Things You'll Need
When mounting a poster to display, decoupaging it to wood gives it a sturdy base and makes hanging simple. The most important thing when decoupaging wood is preparing your wood and knowing if it has been oil stained. Using water-based decoupage, like Elmer's or Mod Podge, on oil-stained wood can cause bubbling, condensation and peeling. You must use an oil-based decoupage, such as shellac, in these cases or sand 1/4 inch off the area you wish to decoupage.
Wash your wood surface with a mild dish soap and water. Use one drop of soap to a quart of water. Scrub the surface with a rag, then wipe with a clean, damp rag. Allow to dry.
Sand the surface with fine-grained sandpaper until smooth. Brush the wood dust off the surface with a 3- to 4-inch synthetic bristle brush.
Remove any tape or gum tack from the back of the poster.
Position the poster as desired on the wood surface and lightly trace around the poster with a pencil.
Brush a thin layer of decoupage over half the poster area. Affix the top corners of the poster in place, then press down the rest of the top half of the poster using the palm of your hand to keep the poster smooth.
Brush more decoupage over the area that will be covered by the bottom of your poster. Smooth down the bottom half of your poster. Allow to dry for three to four hours.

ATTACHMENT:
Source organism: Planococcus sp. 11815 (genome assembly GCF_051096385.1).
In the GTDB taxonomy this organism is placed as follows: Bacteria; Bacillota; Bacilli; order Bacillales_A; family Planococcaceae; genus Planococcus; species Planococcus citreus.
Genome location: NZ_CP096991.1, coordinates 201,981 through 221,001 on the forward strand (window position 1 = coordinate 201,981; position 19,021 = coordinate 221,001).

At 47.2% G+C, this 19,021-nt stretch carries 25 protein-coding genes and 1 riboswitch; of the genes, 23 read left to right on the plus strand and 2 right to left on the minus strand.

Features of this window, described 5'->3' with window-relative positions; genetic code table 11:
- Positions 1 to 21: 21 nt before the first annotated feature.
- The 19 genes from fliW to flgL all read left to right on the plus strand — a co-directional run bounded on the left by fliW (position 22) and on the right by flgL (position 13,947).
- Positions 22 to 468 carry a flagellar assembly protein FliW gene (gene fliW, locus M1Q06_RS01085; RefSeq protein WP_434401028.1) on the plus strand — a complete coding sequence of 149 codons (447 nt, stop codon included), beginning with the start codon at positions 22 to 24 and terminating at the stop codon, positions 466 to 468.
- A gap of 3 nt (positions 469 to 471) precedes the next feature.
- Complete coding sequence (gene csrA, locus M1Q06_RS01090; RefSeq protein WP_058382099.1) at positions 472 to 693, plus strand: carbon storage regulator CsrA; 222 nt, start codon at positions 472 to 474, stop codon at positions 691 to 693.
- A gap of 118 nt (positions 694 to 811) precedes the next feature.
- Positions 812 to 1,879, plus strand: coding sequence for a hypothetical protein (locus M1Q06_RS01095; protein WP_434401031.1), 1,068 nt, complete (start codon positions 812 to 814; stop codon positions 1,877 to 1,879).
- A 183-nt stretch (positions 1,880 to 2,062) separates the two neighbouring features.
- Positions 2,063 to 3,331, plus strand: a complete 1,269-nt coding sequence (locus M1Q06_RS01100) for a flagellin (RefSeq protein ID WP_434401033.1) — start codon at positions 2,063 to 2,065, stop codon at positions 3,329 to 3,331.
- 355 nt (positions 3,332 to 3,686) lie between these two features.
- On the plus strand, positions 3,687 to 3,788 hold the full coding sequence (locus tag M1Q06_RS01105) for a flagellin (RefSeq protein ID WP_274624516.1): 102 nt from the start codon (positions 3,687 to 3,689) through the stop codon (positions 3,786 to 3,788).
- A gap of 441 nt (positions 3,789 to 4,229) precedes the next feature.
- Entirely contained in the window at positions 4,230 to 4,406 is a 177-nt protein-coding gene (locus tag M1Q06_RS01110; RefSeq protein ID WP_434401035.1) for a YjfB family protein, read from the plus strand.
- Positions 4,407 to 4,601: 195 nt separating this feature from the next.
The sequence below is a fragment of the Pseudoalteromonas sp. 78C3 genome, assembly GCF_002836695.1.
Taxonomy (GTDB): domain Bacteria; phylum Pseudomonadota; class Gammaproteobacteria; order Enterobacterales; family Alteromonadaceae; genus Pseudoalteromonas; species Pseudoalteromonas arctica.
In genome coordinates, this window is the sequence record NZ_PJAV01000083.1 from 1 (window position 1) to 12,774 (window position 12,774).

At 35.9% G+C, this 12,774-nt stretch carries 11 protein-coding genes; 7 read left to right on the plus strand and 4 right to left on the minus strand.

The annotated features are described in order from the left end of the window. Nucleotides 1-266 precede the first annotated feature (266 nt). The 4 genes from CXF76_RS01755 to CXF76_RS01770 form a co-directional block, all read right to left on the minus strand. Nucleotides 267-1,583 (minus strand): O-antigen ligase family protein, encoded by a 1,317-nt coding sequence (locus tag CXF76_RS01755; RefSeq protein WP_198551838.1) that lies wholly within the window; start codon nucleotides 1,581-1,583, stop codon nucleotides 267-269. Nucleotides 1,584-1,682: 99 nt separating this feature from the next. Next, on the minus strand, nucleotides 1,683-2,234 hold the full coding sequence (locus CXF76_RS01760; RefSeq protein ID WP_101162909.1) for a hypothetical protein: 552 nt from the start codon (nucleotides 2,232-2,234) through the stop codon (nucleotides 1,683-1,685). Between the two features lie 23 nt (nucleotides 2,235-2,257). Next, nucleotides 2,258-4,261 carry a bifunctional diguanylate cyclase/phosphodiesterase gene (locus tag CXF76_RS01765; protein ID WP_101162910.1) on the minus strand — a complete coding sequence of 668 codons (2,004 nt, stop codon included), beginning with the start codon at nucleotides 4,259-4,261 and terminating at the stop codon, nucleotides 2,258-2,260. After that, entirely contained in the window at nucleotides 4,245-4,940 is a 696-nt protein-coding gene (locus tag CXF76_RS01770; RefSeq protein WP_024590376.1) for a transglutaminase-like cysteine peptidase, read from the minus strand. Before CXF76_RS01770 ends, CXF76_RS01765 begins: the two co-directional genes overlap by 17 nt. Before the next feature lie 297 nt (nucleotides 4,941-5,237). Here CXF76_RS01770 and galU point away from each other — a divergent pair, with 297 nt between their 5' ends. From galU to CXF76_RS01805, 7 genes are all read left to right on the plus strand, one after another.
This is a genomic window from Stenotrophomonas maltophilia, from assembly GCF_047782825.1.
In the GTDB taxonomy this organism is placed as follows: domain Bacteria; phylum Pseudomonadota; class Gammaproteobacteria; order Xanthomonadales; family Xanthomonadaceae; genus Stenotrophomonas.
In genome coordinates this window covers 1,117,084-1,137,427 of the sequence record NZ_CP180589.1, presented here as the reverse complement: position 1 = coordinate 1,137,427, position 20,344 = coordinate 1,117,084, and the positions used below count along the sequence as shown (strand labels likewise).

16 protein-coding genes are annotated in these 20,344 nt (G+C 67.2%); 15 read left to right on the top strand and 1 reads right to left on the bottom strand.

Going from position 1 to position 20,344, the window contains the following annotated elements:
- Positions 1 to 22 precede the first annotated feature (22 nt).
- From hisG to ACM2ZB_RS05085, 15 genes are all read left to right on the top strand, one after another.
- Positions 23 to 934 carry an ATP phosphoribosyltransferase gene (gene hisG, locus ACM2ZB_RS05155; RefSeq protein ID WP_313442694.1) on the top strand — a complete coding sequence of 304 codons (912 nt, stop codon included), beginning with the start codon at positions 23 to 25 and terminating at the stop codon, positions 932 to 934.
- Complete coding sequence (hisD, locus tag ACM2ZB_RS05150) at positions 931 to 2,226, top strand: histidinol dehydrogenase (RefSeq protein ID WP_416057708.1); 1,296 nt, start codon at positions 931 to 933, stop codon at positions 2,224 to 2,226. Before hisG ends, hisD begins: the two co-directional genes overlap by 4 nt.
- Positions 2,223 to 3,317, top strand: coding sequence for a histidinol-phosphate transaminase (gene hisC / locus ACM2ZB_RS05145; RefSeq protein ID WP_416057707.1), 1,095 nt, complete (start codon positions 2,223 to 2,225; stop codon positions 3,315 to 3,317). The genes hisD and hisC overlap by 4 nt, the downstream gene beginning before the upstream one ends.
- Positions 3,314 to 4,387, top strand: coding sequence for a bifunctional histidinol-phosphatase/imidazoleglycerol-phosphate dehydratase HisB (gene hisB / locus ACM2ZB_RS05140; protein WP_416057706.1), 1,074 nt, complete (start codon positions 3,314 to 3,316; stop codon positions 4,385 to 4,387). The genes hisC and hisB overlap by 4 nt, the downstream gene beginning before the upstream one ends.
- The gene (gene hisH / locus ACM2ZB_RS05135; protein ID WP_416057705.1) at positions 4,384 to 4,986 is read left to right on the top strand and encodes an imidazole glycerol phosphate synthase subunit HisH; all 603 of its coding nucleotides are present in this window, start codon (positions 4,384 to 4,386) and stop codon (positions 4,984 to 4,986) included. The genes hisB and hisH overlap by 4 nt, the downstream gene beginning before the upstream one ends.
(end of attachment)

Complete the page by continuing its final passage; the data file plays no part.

Apply a thin layer of decoupage to the top of the poster, covering all of the paper and the area directly surrounding the poster to about 1 inch. If needed, continue the decoupage down the sides of your piece of wood. Allow to dry.
Repeat the previous step, applying one last layer of decoupage to the project, then let dry.
Water-based decoupage can leave brush streaks, so use a brush with synthetic bristles and don't over brush the surface. One way to know if your decoupage is water-based is to see if it mentions water cleanup on the container.
Oil-based decoupage can be toxic and flammable, so read all manufacturers' warnings and use caution and proper safety equipment when using.